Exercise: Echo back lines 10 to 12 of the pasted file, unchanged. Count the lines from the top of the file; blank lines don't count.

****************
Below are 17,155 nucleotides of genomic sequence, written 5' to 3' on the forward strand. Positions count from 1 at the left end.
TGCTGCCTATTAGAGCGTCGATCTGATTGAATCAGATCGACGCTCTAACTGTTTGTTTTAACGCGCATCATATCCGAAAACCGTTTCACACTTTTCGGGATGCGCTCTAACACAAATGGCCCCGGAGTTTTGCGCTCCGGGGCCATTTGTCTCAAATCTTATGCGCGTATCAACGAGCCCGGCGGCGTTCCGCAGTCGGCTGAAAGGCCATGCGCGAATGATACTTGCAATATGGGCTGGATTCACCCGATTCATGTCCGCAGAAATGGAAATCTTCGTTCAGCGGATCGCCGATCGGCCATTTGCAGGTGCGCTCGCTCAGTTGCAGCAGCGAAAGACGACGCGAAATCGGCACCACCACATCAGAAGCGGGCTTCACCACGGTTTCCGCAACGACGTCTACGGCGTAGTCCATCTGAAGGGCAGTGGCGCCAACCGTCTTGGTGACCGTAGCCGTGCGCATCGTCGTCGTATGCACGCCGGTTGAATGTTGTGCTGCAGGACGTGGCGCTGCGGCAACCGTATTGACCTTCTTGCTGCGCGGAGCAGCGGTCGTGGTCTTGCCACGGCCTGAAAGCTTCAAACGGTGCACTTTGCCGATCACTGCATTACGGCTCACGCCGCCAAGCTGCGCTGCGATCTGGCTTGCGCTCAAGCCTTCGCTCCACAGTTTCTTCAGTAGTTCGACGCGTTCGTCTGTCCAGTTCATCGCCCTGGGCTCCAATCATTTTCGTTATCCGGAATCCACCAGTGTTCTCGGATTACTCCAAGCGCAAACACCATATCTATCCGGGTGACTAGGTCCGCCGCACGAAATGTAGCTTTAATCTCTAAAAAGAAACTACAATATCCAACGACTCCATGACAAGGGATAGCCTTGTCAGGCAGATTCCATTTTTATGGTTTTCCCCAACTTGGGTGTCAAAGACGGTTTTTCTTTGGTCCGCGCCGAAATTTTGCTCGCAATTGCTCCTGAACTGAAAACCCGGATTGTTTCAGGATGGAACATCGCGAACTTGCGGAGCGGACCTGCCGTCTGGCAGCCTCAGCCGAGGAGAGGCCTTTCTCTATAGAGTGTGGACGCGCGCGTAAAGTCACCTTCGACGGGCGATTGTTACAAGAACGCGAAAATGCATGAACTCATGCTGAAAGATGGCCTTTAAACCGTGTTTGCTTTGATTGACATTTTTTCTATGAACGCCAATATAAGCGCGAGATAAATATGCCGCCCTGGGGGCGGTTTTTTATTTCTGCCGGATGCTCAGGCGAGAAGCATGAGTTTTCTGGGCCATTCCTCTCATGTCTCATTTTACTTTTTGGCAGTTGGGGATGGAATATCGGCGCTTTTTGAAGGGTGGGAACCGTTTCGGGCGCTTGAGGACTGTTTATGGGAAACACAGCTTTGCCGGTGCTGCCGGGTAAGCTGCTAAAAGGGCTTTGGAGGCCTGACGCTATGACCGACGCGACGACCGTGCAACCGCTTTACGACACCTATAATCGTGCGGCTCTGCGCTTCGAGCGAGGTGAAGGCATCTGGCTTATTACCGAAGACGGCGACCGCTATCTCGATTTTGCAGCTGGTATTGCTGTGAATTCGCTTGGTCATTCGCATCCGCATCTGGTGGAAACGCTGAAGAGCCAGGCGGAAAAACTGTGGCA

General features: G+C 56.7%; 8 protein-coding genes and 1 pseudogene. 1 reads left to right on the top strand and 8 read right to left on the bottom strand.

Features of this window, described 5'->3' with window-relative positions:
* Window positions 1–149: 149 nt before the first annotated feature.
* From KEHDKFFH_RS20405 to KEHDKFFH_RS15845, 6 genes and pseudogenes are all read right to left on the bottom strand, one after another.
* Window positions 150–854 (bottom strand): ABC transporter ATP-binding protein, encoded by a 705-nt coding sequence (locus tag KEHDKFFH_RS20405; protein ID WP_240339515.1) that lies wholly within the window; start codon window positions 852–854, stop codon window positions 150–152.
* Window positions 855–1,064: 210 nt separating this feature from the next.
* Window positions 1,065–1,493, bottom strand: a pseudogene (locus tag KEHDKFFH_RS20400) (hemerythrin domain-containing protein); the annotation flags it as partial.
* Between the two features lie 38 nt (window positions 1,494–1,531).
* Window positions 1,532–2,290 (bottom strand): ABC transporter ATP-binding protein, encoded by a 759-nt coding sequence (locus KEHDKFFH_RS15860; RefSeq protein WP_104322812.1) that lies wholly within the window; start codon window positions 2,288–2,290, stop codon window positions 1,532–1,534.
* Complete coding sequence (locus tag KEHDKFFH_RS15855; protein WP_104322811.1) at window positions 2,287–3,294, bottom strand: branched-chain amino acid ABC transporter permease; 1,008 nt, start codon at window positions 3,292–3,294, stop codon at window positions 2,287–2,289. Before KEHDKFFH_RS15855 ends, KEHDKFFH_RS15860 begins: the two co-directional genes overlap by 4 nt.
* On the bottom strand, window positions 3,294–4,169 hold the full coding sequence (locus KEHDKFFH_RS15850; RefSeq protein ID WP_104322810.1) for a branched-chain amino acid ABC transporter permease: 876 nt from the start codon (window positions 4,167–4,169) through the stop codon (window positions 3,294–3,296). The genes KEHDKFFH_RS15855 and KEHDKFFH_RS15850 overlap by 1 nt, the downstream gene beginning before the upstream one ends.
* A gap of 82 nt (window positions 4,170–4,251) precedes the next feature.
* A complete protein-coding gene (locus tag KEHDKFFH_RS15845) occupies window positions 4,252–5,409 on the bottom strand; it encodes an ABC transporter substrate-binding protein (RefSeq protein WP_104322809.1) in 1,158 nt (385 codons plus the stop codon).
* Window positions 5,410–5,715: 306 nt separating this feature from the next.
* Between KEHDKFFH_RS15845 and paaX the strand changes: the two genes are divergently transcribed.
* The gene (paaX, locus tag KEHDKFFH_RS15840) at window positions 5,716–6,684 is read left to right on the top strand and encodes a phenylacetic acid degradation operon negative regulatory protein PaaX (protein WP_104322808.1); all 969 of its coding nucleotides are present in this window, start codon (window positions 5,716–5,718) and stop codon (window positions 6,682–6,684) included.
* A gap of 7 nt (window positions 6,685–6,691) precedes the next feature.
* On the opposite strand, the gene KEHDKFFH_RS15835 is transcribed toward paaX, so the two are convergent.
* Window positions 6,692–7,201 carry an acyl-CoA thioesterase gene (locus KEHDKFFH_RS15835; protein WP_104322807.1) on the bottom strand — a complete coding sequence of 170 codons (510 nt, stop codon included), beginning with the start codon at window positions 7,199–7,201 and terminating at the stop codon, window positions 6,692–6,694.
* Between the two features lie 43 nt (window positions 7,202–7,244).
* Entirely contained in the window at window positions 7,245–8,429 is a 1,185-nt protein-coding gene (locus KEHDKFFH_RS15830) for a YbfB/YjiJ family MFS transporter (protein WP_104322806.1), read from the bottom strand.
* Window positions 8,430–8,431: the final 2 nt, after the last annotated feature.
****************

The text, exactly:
* Between the two features lie 38 nt (window positions 1,494–1,531).
* Window positions 1,532–2,290 (bottom strand): ABC transporter ATP-binding protein, encoded by a 759-nt coding sequence (locus KEHDKFFH_RS15860; RefSeq protein WP_104322812.1) that lies wholly within the window; start codon window positions 2,288–2,290, stop codon window positions 1,532–1,534.
* Complete coding sequence (locus tag KEHDKFFH_RS15855; protein WP_104322811.1) at window positions 2,287–3,294, bottom strand: branched-chain amino acid ABC transporter permease; 1,008 nt, start codon at window positions 3,292–3,294, stop codon at window positions 2,287–2,289. Before KEHDKFFH_RS15855 ends, KEHDKFFH_RS15860 begins: the two co-directional genes overlap by 4 nt.